Finding Your Baseline

Last week, I shared my experience going off hormonal birth control (HBC) and finding my baseline. This week, I’ll be sharing some tips on how you can do the same.

What do I mean by baseline? I’m referring to your natural monthly uterine cycle, unaltered by hormonal medications or supplements. Your baseline can be a key component to finding the birth control method that is right for you by giving you a starting point for identifying possible side effects when you are on one.

So let’s get to it! If you’re not currently on HBC, you can skip to step 4.

Step 1: If you’re currently on any hormonal birth control, you’ll need to go off it. Why? HBC uses a combination of estrogen and progesterone, or sometimes progesterone alone, to alter your cycle and prevent ovulation. It also thickens the cervical mucus, making it difficult for sperm to pass through the cervix and into the uterus. Some types also prevent the lining of the uterus from thickening during the cycle so that if an egg is somehow released it can’t attach to the uterine wall.

It’s important to note that stopping HBC isn’t for everyone. People use hormonal contraceptives for many reasons aside from pregnancy prevention. Before deciding whether this is right for you, take some time to reflect on why you might want to find your baseline.

Step 2: Set a date. Going off HBC can be difficult, especially if you’ve been on it for a long time. While fertility returns quickly, it takes your body some time to adjust to the new hormone levels. You might have some unpleasant side effects, such as the ones I wrote about last week. Try to be open to the process, and prepare in the ways you can, such as keeping something on you in case your period catches you by surprise or painkillers in case of cramps.

I originally set a goal of one year off HBC, but two years just flew by. Your experience may not go as well so remember that you’re not tied to any timeline you set. If you experience serious discomfort and realize it isn’t for you, you can always start your method again. It’s always best to evaluate as you go!

Step 3: Choose another method and commit to it. Many unplanned pregnancies occur in between methods or when taking a break from birth control. Decide on a backup method and know how to use it. Condoms are a great option since they offer protection from both pregnancy and STIs.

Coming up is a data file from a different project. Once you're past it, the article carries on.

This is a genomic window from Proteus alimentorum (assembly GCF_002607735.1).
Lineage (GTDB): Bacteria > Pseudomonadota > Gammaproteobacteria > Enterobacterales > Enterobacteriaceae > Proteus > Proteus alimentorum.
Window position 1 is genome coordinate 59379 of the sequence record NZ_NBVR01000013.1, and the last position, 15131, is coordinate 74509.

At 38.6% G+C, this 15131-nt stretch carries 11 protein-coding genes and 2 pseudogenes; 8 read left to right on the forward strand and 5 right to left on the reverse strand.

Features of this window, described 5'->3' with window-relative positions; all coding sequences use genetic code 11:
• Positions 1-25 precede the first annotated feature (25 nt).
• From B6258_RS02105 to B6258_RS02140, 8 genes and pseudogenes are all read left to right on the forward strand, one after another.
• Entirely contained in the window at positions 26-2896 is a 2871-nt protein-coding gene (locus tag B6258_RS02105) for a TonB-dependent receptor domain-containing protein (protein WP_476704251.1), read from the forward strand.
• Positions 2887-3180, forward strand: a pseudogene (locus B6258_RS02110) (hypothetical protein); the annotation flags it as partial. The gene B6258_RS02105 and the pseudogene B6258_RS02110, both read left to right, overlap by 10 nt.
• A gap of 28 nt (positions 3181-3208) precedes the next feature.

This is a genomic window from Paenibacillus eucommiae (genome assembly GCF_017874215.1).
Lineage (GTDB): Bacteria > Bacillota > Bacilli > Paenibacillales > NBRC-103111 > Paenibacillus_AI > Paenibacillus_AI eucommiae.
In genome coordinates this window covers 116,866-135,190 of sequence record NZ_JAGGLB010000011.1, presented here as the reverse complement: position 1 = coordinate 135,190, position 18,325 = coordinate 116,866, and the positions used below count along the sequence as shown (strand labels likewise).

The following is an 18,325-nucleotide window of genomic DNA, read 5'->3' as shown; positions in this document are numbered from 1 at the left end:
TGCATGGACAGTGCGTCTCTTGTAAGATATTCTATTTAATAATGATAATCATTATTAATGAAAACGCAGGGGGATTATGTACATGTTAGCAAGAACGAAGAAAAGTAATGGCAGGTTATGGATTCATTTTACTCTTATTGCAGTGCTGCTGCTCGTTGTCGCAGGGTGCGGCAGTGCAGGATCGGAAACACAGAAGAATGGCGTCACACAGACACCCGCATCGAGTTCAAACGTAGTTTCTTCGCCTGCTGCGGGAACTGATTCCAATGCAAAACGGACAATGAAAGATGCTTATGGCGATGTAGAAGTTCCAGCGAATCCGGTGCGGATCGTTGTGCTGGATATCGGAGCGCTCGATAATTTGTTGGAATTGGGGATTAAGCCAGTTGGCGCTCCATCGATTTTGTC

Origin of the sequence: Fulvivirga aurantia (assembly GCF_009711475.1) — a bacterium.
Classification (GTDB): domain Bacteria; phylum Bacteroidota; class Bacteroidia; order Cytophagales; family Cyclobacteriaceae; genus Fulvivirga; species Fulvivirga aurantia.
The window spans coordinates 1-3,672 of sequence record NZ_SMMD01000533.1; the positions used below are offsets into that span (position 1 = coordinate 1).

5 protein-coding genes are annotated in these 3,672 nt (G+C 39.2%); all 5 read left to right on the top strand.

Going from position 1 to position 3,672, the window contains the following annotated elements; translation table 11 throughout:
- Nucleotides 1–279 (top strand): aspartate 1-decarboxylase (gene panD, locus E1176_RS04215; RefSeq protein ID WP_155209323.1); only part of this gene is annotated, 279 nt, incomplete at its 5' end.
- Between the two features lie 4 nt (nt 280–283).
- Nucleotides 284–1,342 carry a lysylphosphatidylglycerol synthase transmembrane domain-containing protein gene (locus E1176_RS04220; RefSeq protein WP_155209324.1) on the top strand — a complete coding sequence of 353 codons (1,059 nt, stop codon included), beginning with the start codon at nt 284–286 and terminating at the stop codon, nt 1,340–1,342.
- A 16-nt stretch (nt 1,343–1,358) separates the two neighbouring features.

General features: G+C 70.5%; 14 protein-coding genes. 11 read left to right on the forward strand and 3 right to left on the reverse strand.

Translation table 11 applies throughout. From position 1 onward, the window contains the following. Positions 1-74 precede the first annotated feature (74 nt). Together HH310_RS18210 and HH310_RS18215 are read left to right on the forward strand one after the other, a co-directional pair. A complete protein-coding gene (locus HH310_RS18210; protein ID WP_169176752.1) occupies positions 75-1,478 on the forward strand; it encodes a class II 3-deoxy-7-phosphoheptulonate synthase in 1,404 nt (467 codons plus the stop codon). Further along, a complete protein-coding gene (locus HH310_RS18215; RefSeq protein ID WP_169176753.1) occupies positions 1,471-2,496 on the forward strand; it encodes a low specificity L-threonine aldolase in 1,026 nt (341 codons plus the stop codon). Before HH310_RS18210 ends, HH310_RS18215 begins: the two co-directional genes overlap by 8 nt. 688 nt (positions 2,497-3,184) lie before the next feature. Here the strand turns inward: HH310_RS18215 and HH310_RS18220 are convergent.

Step 4: Track it! Download a cycle tracking application – I recommend Period Tracker for Android or iPhone. I love this one because it doesn’t force a 28-day cycle and instead calculates your next cycle based on previous ones, letting you manually set the default. Once you have a few months of data entered, it can help you track and eventually predict ovulation and period start and end dates.

It also lets you enter symptoms and feelings, with a large bank of pre-loaded ones and the option to add others. Every night I would sit down and reflect on symptoms I noticed that day. Some days there wasn’t much, but other days symptoms were obvious. The app identifies patterns in this data and generates charts that help you discover which symptoms are associated with which parts of your cycle.

It can be difficult to maintain this daily habit. It could help to think of it as replacing the time you would normally take your pill. You might also prefer an old-fashioned paper system, in which case you can get a cheap daily agenda and keep it by your bed as a reminder.

Step 5: Share with people close to you. Telling close friends or a partner what you’re doing can be helpful. They may be more supportive if you’re having off days, and they may even be able to help you identify recurring symptoms.

Finally, remember that this is meant to benefit you. If you find after a while it isn’t helping, then don’t feel like you need to continue.

I decided to try this because I was unhappy with the side effects of every method I tried and I felt desperate. In speaking to close friends I realized this is a common experience and that my process may be useful to others.

Sometimes just hearing other people’s experiences helps, so I’d love to hear from you whether you try this out or not! Share your positive or negative experiences with me on the Sex & Pancakes Facebook page and we can start the conversation around making birth control work for us.

-Melissa Fuller @mel_full

Submit your question anonymously at sex-pancakes.com and check out “Sex & Pancakes” on Facebook. Quick health question? Just need a resource? Text SextEd at 514-700-0445 for a confidential answer within 24 hours!

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